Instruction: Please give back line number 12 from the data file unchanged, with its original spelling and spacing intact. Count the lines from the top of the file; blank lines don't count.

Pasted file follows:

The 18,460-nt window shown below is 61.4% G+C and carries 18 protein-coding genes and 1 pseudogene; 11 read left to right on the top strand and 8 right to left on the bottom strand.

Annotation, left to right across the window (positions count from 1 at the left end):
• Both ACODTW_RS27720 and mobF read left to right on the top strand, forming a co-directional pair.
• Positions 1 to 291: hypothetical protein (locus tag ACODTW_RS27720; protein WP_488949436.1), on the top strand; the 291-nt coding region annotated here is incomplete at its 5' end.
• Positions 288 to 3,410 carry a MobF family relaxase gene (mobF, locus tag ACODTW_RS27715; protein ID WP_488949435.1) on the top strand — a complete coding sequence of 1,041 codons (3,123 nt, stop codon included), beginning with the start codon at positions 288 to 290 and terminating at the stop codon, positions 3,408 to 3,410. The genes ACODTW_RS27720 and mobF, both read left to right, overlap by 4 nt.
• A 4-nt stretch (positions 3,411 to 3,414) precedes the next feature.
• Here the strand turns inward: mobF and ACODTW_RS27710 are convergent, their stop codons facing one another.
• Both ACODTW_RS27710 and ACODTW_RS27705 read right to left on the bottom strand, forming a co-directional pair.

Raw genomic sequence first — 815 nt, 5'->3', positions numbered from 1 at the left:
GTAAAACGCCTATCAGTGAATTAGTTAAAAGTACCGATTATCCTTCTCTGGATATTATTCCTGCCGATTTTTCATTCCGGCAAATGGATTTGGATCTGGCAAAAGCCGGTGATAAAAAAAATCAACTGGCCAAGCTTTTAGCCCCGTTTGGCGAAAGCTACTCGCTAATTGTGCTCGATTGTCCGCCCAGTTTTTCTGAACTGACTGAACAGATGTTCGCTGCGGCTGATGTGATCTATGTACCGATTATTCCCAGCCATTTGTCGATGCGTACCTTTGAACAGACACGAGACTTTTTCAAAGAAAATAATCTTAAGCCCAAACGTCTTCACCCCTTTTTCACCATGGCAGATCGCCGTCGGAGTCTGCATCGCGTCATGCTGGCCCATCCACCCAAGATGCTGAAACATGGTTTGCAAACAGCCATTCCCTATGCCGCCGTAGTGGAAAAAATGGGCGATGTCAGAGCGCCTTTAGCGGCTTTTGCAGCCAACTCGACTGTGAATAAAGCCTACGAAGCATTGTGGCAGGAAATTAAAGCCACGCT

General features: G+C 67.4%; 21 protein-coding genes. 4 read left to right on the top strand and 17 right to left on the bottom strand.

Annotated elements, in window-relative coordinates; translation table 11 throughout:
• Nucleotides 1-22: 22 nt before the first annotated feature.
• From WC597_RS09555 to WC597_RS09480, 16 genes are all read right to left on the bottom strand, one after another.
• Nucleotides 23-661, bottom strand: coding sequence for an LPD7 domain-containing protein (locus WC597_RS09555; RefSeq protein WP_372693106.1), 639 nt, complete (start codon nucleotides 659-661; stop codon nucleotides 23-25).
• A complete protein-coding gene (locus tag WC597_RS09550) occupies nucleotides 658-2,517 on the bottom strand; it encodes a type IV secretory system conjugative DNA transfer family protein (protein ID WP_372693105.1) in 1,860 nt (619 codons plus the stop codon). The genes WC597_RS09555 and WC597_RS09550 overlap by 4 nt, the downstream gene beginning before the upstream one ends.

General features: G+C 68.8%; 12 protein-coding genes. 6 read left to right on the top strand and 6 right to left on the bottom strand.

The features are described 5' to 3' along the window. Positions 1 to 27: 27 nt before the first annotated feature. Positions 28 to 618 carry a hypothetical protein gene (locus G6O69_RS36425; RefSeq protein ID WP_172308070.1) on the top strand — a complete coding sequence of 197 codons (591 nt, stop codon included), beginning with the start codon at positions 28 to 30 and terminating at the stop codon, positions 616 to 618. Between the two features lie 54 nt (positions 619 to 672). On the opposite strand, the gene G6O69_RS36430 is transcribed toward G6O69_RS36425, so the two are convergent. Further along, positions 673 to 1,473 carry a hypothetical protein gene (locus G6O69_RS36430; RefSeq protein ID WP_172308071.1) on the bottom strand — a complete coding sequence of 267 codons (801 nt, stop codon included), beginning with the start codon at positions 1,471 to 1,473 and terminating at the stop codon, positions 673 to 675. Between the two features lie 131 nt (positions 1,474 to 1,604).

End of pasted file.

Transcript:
Annotated elements, in window-relative coordinates; translation table 11 throughout: